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Office of News and Information
Johns Hopkins University
3003 N. Charles Street, Suite 100
Baltimore, Maryland 21218-3843
Phone: (410) 516-7160 | Fax (410) 516-5251

March 6, 2002
CONTACT: Margaret Burri
(410) 516-5492

Travel Exhibit Opens at Johns Hopkins Library

Travel is more than just tourism, as is illustrated by a new exhibit at the Milton S. Eisenhower Library at The Johns Hopkins University's Homewood campus. "What a Long, Strange Trip It's Been: Travel Accounts from Special Collections" uses manuscripts, sheet music, photographs, books and other articles to portray how the call of the unknown, of the foreign and the exotic, has long tempted people to travel and explore. The exhibit, which runs through April 1, is free and open to the public.< p> The lure of adventure and the appeal of educational pursuits, self-discovery and scientific discovery are all explored in this exhibit, which features a sketch book made by Baltimore architect Laurence Hall Fowler during his studies at the Ecole des Beaux Arts in Paris in 1904, sheet music celebrating journalist Nellie Bly's trip around the world in 1889, books written by the first American woman to climb the Himalayas, and propaganda postcards collected by an American student stranded in Germany at the outbreak of World War I.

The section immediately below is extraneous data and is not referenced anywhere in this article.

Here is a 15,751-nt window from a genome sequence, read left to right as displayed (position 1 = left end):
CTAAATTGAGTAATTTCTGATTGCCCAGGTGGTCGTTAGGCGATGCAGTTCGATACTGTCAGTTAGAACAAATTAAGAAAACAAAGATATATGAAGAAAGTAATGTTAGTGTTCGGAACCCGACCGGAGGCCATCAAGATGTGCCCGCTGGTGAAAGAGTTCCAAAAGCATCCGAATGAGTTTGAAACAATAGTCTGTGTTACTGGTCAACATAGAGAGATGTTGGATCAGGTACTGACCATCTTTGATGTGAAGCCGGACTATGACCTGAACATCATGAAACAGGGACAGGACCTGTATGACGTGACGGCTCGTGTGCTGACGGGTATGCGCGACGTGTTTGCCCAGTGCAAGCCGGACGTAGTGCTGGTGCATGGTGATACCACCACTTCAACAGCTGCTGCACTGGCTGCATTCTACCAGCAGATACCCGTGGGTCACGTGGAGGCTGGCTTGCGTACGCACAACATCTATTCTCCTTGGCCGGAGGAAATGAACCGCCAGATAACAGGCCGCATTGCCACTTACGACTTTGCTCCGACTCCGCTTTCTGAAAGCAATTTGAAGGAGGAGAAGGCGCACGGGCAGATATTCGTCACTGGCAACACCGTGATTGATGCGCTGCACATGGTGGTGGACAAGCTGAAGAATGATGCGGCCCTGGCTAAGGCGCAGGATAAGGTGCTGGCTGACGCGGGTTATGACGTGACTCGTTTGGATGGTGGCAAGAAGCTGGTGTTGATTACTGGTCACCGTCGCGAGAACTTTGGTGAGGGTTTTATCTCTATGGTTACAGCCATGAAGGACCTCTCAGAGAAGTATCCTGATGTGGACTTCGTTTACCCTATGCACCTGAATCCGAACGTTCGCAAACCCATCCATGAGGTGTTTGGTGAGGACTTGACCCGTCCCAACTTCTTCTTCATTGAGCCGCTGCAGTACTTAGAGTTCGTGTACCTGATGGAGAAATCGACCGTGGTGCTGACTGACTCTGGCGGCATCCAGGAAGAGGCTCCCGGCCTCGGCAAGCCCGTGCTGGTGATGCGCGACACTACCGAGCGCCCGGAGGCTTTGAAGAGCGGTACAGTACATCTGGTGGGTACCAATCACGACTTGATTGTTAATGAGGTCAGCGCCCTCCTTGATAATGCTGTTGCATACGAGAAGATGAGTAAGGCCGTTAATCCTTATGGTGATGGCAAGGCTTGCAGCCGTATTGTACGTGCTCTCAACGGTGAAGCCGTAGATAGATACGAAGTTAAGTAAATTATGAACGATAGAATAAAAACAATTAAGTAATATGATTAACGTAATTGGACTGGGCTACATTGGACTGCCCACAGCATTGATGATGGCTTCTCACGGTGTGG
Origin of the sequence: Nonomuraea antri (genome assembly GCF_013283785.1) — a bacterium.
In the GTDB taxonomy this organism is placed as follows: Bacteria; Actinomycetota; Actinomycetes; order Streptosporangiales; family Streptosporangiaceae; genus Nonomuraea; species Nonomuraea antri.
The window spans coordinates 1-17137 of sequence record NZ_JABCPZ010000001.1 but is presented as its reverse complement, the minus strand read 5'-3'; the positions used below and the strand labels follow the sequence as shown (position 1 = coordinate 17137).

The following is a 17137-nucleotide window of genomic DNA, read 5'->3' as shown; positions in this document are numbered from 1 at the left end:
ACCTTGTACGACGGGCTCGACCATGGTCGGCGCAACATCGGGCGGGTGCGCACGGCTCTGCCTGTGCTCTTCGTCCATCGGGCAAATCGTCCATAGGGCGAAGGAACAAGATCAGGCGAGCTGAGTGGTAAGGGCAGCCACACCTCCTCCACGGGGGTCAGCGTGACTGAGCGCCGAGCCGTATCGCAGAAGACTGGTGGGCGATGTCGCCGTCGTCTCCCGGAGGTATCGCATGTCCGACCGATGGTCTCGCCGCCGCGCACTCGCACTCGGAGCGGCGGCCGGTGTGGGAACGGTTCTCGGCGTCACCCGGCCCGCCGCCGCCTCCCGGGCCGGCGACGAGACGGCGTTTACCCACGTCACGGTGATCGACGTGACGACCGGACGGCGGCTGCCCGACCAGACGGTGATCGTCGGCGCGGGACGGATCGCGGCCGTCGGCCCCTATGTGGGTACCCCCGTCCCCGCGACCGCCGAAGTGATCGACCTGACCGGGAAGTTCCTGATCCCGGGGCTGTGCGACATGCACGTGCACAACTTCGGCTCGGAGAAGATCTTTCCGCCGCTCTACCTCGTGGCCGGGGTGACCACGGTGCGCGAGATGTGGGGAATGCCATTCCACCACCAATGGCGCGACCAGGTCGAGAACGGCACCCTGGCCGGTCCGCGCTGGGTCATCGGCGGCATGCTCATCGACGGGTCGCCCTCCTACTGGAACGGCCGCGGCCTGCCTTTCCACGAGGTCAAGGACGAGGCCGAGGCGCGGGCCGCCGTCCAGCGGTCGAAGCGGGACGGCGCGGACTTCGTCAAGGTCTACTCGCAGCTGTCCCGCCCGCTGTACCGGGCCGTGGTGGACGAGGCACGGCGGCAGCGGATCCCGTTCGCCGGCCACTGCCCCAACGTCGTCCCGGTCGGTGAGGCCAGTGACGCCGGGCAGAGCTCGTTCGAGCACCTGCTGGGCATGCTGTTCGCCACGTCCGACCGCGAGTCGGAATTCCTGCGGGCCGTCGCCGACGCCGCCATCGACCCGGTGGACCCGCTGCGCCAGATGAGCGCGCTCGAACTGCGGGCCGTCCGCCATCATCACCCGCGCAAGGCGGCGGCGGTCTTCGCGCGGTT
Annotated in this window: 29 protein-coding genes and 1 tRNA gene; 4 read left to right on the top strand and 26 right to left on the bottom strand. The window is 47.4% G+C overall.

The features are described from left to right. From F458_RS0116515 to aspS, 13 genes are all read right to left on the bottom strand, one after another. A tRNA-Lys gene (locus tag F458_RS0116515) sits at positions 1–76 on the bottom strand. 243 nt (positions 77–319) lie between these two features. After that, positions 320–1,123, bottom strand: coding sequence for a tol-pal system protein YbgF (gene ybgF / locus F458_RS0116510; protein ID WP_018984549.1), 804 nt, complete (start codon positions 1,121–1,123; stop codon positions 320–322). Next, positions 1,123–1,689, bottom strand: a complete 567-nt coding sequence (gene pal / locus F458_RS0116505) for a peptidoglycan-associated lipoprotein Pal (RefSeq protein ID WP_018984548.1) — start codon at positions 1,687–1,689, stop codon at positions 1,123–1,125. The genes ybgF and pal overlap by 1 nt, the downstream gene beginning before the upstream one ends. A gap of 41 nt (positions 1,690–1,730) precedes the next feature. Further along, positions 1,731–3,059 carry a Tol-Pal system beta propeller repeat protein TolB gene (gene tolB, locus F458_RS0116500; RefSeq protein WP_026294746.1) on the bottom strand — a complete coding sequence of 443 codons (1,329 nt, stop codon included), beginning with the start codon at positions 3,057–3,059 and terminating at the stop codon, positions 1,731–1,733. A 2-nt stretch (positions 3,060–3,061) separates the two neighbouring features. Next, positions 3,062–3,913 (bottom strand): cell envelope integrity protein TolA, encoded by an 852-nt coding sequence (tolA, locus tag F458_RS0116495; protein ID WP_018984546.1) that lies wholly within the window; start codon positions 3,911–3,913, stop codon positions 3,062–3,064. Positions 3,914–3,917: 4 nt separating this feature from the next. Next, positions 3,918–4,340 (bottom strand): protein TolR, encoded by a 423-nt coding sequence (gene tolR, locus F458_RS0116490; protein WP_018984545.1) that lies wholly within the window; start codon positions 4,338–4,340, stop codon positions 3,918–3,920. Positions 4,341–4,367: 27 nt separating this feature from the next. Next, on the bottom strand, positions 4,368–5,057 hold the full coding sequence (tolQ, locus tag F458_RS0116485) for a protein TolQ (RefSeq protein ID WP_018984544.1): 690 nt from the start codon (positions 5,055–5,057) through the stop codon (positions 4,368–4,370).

The exhibit also highlights the travel experiences of Elisabeth Gilman, daughter of Daniel Coit Gilman, Johns Hopkins University's first president. Elisabeth first traveled with her family on a European grand tour in 1883. In 1917, strongly influenced by her family's commitment to social welfare, Gilman volunteered for service with the YMCA in France. In 1931, she left on a fact-finding trip to Russia and for talks with other Socialists in Europe as part of the official delegation to the 4th meeting of the Second International, a federation of socialist parties and trade unions. These trips are documented by photographs, letters and diaries.

The exhibit is on the Eisenhower Library's main level, and can be viewed during the library's normal hours, which are 8 a.m. to 10 p.m. Monday through Saturday and 10 a.m. to 10 p.m. Members of the public must show photo identification to enter the library, which is at 3400 N. Charles Street in Baltimore.

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